Hundreds of years have completely transformed the language from Old English to the English we speak today.
Most of us don’t give our native language much consideration, aside from the fact that it allows us to communicate. The fact is, regardless of the language we use to communicate, it is going to have a history that is well worth learning.
This is also true of the English language, and when you look back at the roots of the language, you realize that there is more than meets the eye.
In the video below, Harrison Holt describes the history of the Indo-European language family. It stretches from India to Western Europe and the resulting languages are spoken by approximately 50% of the population on earth.
Included among the Indo-European languages is English. More specifically, it is the Germanic branch of that language, and it shares some similarities with Dutch, German, and Swedish.
Perhaps you have heard about “Old English,” and it’s one of the earliest histories of the language. It was spoken by Anglo-Saxons and eventually, was blended with Danish and Norman French, at which point it was called Middle English.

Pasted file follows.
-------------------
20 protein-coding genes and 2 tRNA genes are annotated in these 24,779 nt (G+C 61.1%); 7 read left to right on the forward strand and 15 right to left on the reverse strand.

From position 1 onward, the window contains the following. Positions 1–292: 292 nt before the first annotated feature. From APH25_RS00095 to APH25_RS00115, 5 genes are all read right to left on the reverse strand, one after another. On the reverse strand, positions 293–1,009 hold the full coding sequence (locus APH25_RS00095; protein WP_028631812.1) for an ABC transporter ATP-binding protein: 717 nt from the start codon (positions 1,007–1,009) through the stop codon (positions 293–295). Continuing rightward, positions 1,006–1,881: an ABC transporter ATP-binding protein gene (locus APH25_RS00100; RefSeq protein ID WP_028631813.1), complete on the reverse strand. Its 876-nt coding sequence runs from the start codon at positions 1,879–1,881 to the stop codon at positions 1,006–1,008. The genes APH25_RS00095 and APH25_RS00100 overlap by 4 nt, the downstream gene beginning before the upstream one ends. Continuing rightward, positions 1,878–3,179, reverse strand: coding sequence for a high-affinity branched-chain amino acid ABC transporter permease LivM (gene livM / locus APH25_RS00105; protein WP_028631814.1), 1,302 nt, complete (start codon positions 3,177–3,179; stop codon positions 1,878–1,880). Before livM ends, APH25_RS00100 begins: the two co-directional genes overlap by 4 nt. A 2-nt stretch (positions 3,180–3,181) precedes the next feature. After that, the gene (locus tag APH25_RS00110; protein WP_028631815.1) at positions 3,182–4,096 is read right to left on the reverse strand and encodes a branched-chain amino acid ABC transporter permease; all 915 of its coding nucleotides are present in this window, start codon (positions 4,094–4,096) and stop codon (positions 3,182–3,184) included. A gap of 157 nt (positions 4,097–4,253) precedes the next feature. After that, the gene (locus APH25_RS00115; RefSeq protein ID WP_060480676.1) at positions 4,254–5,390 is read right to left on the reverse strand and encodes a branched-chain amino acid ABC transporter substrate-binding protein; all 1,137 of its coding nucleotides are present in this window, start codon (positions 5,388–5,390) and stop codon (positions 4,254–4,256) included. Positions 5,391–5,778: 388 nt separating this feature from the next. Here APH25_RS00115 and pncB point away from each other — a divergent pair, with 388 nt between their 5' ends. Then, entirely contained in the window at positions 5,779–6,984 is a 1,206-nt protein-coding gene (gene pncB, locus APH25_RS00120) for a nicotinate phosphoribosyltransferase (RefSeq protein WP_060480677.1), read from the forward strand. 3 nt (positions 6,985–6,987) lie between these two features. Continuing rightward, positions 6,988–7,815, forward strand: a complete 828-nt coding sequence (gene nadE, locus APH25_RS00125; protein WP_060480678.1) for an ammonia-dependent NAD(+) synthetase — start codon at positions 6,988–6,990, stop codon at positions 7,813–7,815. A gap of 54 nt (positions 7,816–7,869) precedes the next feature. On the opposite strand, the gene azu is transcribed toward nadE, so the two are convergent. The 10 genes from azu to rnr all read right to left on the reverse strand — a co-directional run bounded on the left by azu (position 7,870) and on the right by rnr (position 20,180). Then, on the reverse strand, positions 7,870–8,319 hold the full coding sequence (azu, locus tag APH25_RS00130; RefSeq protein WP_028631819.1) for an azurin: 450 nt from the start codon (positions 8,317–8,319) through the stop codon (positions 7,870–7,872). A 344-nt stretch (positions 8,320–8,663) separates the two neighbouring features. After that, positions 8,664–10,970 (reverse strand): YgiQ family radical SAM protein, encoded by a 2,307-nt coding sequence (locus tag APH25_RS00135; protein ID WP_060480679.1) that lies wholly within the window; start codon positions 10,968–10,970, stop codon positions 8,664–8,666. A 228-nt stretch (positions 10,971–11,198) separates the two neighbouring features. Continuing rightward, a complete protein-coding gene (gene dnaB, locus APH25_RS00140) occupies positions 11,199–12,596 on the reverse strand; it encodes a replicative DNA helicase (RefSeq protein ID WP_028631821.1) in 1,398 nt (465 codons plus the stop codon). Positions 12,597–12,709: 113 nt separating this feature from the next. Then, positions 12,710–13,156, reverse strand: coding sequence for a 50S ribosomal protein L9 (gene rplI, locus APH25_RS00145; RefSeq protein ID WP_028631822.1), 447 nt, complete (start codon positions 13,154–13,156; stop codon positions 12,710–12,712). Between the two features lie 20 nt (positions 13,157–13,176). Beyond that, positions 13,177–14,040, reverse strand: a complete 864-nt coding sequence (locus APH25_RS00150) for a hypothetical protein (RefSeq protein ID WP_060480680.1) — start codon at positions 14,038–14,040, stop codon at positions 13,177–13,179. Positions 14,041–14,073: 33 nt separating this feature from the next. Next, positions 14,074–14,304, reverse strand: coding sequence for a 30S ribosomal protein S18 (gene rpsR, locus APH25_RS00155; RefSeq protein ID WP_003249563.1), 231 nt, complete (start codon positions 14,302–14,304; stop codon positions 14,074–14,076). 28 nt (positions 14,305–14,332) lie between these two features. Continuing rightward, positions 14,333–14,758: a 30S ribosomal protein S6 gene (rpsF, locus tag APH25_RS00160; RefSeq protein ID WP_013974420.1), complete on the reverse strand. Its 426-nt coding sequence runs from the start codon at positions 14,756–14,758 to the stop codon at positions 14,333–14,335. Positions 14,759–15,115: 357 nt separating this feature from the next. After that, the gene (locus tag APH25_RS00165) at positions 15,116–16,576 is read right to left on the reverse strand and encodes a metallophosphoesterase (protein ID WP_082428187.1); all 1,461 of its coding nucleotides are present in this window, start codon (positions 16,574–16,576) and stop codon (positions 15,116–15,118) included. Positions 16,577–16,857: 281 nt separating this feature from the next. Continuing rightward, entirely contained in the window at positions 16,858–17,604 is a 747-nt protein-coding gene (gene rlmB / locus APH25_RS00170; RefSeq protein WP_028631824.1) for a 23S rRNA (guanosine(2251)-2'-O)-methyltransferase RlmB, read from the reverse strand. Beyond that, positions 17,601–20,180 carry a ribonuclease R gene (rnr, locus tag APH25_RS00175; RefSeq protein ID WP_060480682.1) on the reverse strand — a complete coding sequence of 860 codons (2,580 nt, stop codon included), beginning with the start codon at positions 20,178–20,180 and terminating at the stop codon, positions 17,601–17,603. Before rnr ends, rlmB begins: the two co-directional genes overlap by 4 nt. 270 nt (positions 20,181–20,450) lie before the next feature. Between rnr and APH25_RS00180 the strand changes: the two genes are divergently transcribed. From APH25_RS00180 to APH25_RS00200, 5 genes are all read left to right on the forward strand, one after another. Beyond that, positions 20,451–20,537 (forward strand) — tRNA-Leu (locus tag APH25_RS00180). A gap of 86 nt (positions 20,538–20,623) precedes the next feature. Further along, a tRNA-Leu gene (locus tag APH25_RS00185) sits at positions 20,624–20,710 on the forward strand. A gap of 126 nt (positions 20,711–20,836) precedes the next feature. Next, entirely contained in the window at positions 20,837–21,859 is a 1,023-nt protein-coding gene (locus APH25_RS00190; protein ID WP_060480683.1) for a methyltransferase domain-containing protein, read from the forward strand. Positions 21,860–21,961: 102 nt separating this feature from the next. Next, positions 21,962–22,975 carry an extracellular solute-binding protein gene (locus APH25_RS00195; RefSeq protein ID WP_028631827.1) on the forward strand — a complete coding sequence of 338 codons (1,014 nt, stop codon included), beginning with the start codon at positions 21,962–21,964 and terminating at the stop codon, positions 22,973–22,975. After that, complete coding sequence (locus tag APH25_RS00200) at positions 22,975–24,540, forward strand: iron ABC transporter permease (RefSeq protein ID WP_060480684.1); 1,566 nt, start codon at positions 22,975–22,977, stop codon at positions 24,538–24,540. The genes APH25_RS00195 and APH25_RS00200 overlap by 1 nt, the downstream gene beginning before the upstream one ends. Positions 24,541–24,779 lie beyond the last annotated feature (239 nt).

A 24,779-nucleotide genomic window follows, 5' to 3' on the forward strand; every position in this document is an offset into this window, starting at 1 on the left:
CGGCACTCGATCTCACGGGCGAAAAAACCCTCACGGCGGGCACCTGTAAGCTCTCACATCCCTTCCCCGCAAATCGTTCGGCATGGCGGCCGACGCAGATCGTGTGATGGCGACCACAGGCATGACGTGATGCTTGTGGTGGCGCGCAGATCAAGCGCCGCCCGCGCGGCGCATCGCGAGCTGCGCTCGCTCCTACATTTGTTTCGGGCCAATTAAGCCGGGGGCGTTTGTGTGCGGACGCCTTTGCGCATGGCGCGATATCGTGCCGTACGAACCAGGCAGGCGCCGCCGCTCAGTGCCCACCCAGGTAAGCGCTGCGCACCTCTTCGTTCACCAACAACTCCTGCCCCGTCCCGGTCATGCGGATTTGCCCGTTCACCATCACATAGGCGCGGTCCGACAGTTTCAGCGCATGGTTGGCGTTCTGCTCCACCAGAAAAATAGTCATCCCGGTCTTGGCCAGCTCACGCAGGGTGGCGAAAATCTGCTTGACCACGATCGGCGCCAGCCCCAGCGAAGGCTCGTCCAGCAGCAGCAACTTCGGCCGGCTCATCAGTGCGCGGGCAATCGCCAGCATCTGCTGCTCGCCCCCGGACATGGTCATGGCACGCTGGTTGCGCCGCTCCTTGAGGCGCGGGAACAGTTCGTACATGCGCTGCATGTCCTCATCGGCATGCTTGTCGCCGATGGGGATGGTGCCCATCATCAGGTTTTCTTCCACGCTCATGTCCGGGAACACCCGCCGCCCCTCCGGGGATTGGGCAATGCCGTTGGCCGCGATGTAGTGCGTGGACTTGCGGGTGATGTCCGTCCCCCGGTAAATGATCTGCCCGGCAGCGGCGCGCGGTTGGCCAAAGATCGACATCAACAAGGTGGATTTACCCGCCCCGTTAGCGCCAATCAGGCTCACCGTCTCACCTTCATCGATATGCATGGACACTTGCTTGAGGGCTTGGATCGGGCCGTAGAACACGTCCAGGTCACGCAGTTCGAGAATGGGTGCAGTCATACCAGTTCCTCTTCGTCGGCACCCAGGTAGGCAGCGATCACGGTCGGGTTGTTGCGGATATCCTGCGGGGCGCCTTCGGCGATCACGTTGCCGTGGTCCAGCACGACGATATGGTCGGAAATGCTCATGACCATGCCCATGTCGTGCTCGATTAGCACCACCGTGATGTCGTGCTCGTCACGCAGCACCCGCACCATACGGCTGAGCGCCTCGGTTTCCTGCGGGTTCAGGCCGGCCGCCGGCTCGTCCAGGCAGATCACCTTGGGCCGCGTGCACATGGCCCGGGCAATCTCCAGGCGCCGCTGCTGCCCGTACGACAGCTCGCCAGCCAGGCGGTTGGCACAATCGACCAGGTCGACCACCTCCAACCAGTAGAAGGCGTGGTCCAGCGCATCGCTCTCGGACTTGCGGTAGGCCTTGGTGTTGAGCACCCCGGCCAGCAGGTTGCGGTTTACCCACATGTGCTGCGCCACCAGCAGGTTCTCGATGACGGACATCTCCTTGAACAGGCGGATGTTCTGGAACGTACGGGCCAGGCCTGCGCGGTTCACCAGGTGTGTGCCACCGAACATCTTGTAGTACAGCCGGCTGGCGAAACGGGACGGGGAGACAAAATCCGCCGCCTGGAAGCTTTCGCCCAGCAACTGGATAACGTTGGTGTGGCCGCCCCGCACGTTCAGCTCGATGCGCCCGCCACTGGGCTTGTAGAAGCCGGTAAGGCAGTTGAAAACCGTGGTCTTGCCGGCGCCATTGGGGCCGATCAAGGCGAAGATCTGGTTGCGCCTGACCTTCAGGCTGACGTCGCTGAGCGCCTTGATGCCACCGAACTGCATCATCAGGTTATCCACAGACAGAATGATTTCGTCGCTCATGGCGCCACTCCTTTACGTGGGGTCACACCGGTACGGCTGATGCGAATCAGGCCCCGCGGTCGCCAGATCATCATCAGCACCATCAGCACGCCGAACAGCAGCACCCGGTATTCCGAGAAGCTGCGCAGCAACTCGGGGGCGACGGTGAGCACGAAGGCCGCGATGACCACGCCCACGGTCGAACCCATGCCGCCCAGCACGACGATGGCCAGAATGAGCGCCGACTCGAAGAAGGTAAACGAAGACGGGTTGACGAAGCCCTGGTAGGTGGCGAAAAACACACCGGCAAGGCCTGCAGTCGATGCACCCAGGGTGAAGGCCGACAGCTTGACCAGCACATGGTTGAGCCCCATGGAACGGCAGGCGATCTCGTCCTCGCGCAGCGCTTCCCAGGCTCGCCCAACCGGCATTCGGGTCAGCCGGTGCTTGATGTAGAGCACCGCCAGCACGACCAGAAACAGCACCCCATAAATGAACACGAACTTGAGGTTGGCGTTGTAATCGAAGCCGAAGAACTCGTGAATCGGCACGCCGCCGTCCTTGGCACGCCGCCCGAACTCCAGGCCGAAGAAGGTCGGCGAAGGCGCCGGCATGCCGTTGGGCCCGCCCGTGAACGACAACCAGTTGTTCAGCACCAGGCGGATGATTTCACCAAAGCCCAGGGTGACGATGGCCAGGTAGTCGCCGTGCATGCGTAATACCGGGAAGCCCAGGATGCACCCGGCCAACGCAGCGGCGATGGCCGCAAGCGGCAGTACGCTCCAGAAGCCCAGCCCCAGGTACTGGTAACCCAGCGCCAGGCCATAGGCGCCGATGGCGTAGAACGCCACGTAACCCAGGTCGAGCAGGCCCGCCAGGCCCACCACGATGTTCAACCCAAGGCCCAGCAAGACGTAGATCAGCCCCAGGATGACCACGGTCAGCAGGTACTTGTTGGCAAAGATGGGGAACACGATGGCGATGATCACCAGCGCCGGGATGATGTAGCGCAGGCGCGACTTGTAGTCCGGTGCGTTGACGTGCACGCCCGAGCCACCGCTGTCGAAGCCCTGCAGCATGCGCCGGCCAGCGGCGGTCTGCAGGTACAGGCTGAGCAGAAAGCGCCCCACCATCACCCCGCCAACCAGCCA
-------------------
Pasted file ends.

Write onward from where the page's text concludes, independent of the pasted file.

Modern English wasn’t developed until the 15th century when something known as the Great Vowel Shift occurred. The language was different than what we speak today, and it continued to change and shift as the years went by over the past 500 years or so.
Those changes continue to occur, with new words being added to the dictionary on an ongoing basis. In addition, there may be words that were used by our parents or grandparents that are no longer in common usage. This is perfectly normal, and within a few hundred years, the language we are speaking today may be foreign to anyone who happens to hear it.
Check out the video below: